Hummer Takes H3T to the Extreme (Sports) | Adweek Hummer Takes H3T to the Extreme (Sports) | Adweek
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Hummer Takes H3T to the Extreme (Sports)

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DETROIT The Hummer H3T pickup truck is touted as "the most versatile Hummer ever" in a new TV spot breaking tonight on major news networks and on ESPN.

Creative, via Modernista!, Boston, shows a group of buff young men driving an H3T across a mountain range and onto a rocky beach, where they unload a motorcycle, a surfboard, a hang glider and fishing equipment. The spot reveals all of them using the gear for outdoor activities. It uses the same tag, "Welcome to the open," which was introduced by Hummer in May for the H3 campaign and for the entire brand.

Print for the Hummer H3T breaks this week in lifestyle and outdoor enthusiast magazines, and a Web component also will launch in the next week. The campaign is scheduled to run through the end of the year.

The new campaign devotes as much time to the features of the truck as it does to the lifestyles of the people that General Motors hopes will embrace it. The target buyer for the truck is 75 percent male, compared to the usual 50-50 (male-female) split for Hummer vehicles; the target average household income is $90,000, down from the usual $120,000, said Hummer representative Nick Richards.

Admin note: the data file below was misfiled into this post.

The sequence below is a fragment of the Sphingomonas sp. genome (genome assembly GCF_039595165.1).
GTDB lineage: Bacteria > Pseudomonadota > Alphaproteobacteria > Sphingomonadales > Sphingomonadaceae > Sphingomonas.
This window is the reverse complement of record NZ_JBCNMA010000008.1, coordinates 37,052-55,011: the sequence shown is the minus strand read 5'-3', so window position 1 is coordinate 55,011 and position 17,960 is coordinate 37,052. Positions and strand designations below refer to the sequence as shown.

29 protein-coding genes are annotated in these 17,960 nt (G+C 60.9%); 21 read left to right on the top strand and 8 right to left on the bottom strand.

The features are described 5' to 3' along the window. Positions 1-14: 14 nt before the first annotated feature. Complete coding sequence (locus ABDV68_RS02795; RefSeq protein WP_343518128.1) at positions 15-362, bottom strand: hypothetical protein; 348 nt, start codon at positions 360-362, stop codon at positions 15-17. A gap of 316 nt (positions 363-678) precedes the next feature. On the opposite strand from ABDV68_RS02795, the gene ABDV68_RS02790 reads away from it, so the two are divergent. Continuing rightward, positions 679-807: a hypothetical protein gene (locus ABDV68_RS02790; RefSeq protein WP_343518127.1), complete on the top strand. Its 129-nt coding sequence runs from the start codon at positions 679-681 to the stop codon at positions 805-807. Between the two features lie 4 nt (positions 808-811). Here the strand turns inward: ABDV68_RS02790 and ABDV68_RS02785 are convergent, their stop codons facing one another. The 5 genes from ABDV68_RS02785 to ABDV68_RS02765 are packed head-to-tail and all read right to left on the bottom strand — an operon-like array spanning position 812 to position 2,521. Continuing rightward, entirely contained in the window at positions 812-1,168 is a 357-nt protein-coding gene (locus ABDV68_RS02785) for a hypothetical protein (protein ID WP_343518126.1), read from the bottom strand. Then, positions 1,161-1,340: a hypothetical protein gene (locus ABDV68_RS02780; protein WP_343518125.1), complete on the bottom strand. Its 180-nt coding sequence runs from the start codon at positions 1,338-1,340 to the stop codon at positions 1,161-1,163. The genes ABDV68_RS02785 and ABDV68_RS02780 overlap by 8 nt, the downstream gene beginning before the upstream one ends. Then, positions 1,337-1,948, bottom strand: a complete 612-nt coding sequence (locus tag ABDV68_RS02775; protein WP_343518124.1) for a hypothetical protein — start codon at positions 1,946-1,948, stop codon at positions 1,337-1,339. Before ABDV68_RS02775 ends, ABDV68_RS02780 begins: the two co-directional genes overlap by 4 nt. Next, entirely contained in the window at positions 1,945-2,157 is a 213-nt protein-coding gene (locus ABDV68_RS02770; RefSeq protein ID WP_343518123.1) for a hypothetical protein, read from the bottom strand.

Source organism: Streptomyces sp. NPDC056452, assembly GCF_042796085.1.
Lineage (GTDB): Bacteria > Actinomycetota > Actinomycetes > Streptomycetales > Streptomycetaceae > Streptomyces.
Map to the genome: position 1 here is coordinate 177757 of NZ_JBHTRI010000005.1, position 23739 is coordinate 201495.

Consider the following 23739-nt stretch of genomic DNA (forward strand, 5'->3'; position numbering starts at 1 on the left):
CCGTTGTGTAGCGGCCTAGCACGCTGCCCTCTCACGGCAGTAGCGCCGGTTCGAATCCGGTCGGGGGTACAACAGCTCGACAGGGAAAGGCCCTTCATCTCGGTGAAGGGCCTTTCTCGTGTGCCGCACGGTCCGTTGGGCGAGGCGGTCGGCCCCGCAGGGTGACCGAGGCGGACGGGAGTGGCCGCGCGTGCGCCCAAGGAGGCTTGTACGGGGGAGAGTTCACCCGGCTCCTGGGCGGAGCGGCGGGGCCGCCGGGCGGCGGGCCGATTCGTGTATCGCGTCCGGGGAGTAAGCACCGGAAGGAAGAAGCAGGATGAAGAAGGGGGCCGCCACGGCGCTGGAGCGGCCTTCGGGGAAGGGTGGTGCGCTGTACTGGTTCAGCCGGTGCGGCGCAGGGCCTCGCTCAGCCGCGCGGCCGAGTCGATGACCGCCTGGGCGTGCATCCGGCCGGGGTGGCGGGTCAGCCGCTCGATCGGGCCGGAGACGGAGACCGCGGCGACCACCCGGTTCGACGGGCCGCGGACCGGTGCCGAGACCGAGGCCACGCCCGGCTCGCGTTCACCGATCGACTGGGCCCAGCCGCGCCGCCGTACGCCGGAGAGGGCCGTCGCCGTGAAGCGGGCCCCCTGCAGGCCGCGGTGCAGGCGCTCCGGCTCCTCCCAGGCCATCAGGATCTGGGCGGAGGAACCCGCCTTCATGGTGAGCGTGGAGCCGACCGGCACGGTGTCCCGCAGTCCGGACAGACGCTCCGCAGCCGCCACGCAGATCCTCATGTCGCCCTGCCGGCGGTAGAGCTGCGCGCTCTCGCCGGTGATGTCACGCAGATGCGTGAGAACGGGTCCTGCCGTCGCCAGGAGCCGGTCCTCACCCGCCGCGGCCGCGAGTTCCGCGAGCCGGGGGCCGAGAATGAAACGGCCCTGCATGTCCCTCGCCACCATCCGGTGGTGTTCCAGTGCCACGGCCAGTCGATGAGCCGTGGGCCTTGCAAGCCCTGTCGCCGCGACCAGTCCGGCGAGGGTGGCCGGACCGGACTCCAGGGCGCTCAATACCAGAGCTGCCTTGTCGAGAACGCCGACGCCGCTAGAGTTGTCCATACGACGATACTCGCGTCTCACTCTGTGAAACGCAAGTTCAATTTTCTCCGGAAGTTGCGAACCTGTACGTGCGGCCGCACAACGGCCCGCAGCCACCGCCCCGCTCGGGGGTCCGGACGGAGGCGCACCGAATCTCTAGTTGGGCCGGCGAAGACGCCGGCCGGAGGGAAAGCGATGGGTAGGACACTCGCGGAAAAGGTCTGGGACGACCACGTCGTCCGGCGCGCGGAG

"The H3T buyer tends to be more active as well as more family oriented," Richards said. "The buyer is looking for even more room than an H3 provides." He noted that Hummer counterparts, including the Dodge Ram and the Ford F-150, give the H3T a "fresh in the market" appeal.

Dodge launched a campaign for its best-selling truck, the Ram, earlier this month. Meanwhile, Ford has delayed the release of its retooled F-150, which had been the best-selling vehicle in the U.S. for 23 years but fell in the ranks due to rising fuel prices.

Fuel prices have also caused Hummer's sales to drop 45 percent-plus through August, per Autodata, Woodcliff Lake, N.J., and have contributed to the proposed sale of the brand by GM.

Hummer spent $35 million on ads through July, per Nielsen Monitor-Plus. Last year it spent $85 million-plus, a 40 percent drop from 2006.